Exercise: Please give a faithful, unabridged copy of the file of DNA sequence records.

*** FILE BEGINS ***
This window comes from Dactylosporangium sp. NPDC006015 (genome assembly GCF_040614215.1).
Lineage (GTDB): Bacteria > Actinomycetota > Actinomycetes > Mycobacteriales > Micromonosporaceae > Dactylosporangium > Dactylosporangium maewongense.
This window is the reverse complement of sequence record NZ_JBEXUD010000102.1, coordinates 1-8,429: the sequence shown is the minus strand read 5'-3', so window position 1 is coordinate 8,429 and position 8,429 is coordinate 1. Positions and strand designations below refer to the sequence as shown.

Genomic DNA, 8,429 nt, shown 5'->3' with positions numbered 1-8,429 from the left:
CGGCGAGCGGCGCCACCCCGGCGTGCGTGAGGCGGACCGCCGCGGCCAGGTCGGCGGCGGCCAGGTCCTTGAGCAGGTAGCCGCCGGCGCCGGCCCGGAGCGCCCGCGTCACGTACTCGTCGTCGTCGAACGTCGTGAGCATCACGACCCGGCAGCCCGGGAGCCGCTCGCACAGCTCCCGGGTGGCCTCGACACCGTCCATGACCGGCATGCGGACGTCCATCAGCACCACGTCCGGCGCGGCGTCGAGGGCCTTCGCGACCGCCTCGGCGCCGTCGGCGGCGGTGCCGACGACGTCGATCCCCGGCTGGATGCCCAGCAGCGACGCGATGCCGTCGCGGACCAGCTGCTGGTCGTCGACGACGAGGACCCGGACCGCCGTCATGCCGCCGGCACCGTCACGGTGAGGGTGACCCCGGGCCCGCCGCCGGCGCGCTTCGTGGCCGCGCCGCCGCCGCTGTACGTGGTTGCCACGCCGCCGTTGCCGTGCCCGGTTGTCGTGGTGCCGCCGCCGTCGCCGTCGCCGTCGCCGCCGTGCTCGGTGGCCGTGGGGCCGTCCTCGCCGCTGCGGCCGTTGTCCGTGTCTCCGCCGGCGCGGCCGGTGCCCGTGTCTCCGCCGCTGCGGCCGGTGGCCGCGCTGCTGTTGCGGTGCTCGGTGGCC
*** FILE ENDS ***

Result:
This window comes from Dactylosporangium sp. NPDC006015 (genome assembly GCF_040614215.1).
Lineage (GTDB): Bacteria > Actinomycetota > Actinomycetes > Mycobacteriales > Micromonosporaceae > Dactylosporangium > Dactylosporangium maewongense.
This window is the reverse complement of sequence record NZ_JBEXUD010000102.1, coordinates 1-8,429: the sequence shown is the minus strand read 5'-3', so window position 1 is coordinate 8,429 and position 8,429 is coordinate 1. Positions and strand designations below refer to the sequence as shown.

Genomic DNA, 8,429 nt, shown 5'->3' with positions numbered 1-8,429 from the left:
CGGCGAGCGGCGCCACCCCGGCGTGCGTGAGGCGGACCGCCGCGGCCAGGTCGGCGGCGGCCAGGTCCTTGAGCAGGTAGCCGCCGGCGCCGGCCCGGAGCGCCCGCGTCACGTACTCGTCGTCGTCGAACGTCGTGAGCATCACGACCCGGCAGCCCGGGAGCCGCTCGCACAGCTCCCGGGTGGCCTCGACACCGTCCATGACCGGCATGCGGACGTCCATCAGCACCACGTCCGGCGCGGCGTCGAGGGCCTTCGCGACCGCCTCGGCGCCGTCGGCGGCGGTGCCGACGACGTCGATCCCCGGCTGGATGCCCAGCAGCGACGCGATGCCGTCGCGGACCAGCTGCTGGTCGTCGACGACGAGGACCCGGACCGCCGTCATGCCGCCGGCACCGTCACGGTGAGGGTGACCCCGGGCCCGCCGCCGGCGCGCTTCGTGGCCGCGCCGCCGCCGCTGTACGTGGTTGCCACGCCGCCGTTGCCGTGCCCGGTTGTCGTGGTGCCGCCGCCGTCGCCGTCGCCGTCGCCGCCGTGCTCGGTGGCCGTGGGGCCGTCCTCGCCGCTGCGGCCGTTGTCCGTGTCTCCGCCGGCGCGGCCGGTGCCCGTGTCTCCGCCGCTGCGGCCGGTGGCCGCGCTGCTGTTGCGGTGCTCGGTGGCC